policy

NC, PA advancing climate initiatives

Last week Pennsylvania Gov. Tom Wolf issued an executive order directing the Department of Environmental Protection (DEP) to join the Regional Greenhouse Gas Initiative (RGGI), joining nine other Northeast and Mid-Atlantic states in a market-based collaboration to reduce greenhouse gas emissions from power plants and combat climate change. And in North Carolina, Gov. Roy Cooper’s Climate Change Interagency Council presented four key plans related to clean energy and climate change, the result of the governor’s executive order signed last year to reaffirm the state’s commitment to fighting climate change and transition the state to a clean energy economy.

States take the lead on climate change

When Gov. Janet Mills addressed the United Nations General Assembly on Sept. 23, it was the first time a sitting governor of Maine has been asked to address the body. She had been invited as part of her participation in the UN Climate Action Summit 2019, and has made tackling climate change and embracing renewable energy key priorities of her administration. She is not the only governor stepping into the role where the federal government has backed out.

Free tuition offerings continue to evolve in states across the US

New Mexico Gov. Michelle Lujan Grisham became the latest governor to propose a plan for free tuition, with what has been called the “one of the most ambitious attempts to make higher education more accessible.” If approved, the plan would allow in-state students to attend any of the 29 state public colleges or universities, regardless of income. It is designed as a “last-dollar” program.

Federal innovation policy at the recess — what has moved in Congress and what may happen in the fall

The 116th Congress has already advanced policies to affect regional innovation economies, and much more is poised to happen once both chambers return in September. In addition to completing the FY 2019 budget (see our Feb. coverage), this session has seen Regional Innovation Strategies legislation pass the House and Senate (albeit in different bills); the Senate working toward an overhaul of the Small Business Administration; and, the start of the FY 2020 budget process.

Ten states selected for manufacturing-focused Policy Academy

Ten states from across the country have been selected as part of a unique program designed to grow and strengthen their manufacturers. Over the course of the next year, interdisciplinary state teams will meet together in Washington, D.C., and separately in their home states, to develop and refine strategies impacting manufacturing industries.

Must Read: An Economist’s Argument for TBED

It is extremely rare for SSTI to use those first two words in a Digest headline. We feel that compulsion today because of a unique (using its original OED definition of “first/one of a kind”) monograph prepared by Greg Tassey, an esteemed economist who served for much of his career as Senior Economist for the National Institute of Standards and Technology. Throughout his work, he has focused an economist’s lens on public policy’s role in technology, standards, economic growth, and industrial innovation, among other related topics.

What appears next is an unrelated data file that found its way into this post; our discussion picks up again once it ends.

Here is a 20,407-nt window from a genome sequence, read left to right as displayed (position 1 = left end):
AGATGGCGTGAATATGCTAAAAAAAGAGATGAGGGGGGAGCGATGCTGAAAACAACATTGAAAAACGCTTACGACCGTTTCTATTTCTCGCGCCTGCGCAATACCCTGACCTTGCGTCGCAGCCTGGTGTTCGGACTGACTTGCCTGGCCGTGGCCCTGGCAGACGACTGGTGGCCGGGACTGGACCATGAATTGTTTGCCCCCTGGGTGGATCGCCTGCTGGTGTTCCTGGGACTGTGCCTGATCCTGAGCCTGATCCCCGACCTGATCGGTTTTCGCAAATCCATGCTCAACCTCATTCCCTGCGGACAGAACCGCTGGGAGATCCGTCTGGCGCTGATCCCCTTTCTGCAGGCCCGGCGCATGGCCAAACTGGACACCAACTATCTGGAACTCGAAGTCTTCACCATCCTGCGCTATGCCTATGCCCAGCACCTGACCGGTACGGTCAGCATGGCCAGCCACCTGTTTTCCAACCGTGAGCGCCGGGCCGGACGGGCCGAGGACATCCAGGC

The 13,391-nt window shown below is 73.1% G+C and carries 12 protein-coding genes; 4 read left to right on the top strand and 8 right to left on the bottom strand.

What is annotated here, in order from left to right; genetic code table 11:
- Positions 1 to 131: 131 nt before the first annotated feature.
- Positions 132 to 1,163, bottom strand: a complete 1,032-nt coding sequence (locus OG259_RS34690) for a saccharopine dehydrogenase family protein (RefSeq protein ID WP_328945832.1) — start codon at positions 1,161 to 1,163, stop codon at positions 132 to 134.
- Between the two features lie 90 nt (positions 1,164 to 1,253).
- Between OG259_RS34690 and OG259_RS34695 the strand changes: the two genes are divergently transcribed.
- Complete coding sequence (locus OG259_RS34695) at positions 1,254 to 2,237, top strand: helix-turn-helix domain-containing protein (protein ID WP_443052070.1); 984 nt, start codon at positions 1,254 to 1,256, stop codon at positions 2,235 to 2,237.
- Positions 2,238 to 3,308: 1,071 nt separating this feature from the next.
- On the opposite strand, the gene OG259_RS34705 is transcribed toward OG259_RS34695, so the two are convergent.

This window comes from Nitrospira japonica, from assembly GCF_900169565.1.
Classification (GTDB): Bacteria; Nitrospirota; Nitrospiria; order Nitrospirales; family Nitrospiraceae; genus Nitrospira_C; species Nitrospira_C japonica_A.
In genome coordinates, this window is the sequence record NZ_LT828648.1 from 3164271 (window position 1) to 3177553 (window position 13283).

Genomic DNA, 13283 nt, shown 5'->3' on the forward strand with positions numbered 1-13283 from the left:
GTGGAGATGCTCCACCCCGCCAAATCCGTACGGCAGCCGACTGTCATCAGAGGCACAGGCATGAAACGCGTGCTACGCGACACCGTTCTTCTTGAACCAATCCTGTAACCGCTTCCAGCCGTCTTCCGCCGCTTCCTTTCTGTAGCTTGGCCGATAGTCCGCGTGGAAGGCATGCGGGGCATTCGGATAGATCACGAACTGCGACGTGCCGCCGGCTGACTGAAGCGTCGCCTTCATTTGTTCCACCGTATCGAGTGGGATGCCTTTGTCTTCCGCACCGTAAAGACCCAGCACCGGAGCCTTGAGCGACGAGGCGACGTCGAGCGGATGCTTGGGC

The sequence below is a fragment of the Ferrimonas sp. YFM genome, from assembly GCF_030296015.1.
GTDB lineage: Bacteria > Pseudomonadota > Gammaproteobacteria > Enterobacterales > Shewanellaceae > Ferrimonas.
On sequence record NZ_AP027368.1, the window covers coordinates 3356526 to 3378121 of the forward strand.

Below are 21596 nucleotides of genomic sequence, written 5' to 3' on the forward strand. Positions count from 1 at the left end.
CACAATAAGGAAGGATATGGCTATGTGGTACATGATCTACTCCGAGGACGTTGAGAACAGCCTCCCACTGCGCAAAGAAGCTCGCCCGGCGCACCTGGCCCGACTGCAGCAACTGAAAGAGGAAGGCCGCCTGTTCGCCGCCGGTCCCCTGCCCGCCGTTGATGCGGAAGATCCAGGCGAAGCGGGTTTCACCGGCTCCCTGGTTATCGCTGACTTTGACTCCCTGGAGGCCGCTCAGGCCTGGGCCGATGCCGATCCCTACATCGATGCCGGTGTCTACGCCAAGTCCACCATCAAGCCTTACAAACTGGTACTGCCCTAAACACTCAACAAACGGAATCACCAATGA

RFP for Policy Academy on strengthening your state’s manufacturers

NIST Manufacturing Extension Partnership program is seeking participants for its second Policy Academy cohort designed to leverage manufacturing growth in your state. Funded by NIST MEP and organized by SSTI and the Center for Regional Economic Competitiveness (CREC), the Policy Academy will provide participants with an opportunity to collaborate with other states to identify best practices, partnerships, and policies that will strengthen their manufacturers.

Startup Act reintroduced, would expand federal innovation support

Senators Jerry Moran (R-Kan.) and Mark Warner (D-Va.), co-signed by Senators Roy Blunt (R-Mo.) and Amy Klobuchar (D-Minn.), re-introduced the Startup Act today. The bill would enact an array of innovation policies, including reauthorizing Regional Innovation Strategies, creating a new commercialization grant program, and implementing a startup visa. SSTI has endorsed the bill and hopes to see the legislation passed by the 116th Congress.

Racial wealth divide: Why being neutral is not enough

How likely would you be to leave your current job to form a startup if you had $3,600 in the bank? Would your interest increase if you had $147,000? While neither amount is enough to scale a business, the latter case obviously affords more cushion to learn the ropes or absorb the impacts of a few missed paychecks. These amounts are the median wealth for black and white households, respectively, according to a new report by the Institute for Policy Studies. While the report does not directly look to entrepreneurship as a factor — nor, notably, as a solution — the implications for regional innovation economies are clear.

NIST tech transfer recommendations a good starting point, more is needed

NIST released a draft paper in December making recommendations for improvements to federal technology transfer and commercialization policy. The agency’s ideas ranged from clarifying march-in rights to compelling agency participation in technology entrepreneurship development. Although NIST is one of the agencies affected by the shutdown, comments on the draft paper were due Jan. 9.

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